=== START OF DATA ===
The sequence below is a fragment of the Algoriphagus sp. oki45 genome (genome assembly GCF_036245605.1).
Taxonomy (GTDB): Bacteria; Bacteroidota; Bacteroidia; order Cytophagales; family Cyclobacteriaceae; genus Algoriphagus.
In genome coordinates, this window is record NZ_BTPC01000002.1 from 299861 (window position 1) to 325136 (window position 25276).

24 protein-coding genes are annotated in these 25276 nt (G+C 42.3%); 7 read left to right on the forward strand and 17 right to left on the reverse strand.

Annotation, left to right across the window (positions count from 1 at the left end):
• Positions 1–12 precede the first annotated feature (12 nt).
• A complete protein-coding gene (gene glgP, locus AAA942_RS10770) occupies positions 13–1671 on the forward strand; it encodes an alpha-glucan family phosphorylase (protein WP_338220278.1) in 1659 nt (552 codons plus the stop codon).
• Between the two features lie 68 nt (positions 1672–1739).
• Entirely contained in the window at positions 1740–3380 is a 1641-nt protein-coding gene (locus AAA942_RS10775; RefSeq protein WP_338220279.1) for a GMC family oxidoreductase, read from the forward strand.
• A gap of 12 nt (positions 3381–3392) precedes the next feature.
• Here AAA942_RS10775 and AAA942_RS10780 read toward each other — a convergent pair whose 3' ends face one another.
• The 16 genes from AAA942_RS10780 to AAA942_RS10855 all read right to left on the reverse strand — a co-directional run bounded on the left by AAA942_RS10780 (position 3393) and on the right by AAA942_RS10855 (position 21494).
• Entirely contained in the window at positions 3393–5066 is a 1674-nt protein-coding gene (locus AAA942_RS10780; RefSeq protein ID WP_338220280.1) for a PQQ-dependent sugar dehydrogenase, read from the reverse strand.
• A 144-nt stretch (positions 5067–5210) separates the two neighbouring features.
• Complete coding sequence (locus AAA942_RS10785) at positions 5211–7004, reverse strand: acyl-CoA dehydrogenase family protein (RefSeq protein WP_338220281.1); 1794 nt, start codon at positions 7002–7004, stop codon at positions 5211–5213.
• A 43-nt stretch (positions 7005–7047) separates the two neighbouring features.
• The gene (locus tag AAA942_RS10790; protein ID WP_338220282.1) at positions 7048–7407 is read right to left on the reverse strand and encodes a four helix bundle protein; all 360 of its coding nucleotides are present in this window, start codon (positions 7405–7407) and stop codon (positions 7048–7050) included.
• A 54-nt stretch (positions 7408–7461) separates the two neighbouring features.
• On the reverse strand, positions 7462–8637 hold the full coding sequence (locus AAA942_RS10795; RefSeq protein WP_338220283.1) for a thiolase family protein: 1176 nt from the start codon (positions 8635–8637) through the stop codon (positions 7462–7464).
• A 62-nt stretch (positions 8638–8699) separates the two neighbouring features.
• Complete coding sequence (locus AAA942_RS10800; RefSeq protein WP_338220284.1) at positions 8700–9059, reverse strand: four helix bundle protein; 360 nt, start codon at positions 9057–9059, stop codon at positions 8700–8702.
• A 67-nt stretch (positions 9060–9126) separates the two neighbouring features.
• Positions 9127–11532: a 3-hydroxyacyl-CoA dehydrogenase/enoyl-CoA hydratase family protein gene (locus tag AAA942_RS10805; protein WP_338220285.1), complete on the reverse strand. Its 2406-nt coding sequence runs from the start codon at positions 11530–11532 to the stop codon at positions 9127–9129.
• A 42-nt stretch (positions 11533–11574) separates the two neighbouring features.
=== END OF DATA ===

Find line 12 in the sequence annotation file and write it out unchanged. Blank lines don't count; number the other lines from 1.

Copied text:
• The 16 genes from AAA942_RS10780 to AAA942_RS10855 all read right to left on the reverse strand — a co-directional run bounded on the left by AAA942_RS10780 (position 3393) and on the right by AAA942_RS10855 (position 21494).